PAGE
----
Yesterday the NAACP issued a series of tweets in response to the spate of black churches going up in flames across the South, calling for "black churches to take necessary precautions" and promoting the #WhoIsBurningBlackChurches hashtag. Hours later, the Mount Zion AME Church in Greeleyville, SC, became the seventh on this list after a blaze that took more than two hours to put out and gutted the building, fire officials tell NBC News. Even more distressing to the community: This same church was torched in 1995 by KKK members, notes the AP. "That was a tough thing to see," a county councilman says. "It is hurting those people again." After the church burned 20 years ago, the two Klan members responsible were sent to prison for almost 20 years each, and then-President Bill Clinton came to speak in Greeleyville.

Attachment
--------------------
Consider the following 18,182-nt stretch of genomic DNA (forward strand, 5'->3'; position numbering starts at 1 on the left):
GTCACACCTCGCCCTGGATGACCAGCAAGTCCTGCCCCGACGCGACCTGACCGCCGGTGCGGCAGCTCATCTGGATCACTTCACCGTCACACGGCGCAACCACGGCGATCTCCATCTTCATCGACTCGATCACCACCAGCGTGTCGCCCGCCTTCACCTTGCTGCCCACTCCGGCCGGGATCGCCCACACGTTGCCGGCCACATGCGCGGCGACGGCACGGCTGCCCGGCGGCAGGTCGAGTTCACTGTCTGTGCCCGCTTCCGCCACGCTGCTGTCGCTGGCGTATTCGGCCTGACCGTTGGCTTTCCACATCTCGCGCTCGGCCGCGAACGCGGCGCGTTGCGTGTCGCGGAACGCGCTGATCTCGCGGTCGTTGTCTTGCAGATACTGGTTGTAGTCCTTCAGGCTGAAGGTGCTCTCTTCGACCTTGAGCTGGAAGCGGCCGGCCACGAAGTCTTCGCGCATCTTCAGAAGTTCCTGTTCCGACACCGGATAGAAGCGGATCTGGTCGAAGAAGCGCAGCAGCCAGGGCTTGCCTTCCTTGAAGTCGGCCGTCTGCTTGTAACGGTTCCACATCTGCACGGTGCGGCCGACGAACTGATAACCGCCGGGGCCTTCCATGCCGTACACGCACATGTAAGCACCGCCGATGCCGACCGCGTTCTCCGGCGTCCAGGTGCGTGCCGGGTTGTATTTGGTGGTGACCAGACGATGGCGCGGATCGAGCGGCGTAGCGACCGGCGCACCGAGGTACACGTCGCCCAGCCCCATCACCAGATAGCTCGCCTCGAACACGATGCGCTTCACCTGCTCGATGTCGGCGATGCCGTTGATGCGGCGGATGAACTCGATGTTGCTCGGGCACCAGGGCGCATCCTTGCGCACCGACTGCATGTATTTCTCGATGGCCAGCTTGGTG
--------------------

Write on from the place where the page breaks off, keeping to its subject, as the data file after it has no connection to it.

"We cannot let someone come into our democratic home, the home of our faith, and start torching our houses of worship," he said at the time, per the AP. Investigators were on the scene this morning, combing through debris and taking pictures, though a federal law enforcement source not authorized to discuss the case publicly tells the AP that arson wasn't the cause, based on preliminary findings. Another possibility that's been floated: The church caught fire after a lightning strike (there were storms in the area last night, NBC notes). Either way, "it's gone," state Rep. Cezar McKnight tells the Post and Courier. "South Carolina has been through a lot the last two weeks and we've made the best of a terrible situation. I would hate for this to be something somebody did on purpose to try to poison the love and fellowship." (An example of that love: Charleston's Emanuel AME Church's first service since the shootings.)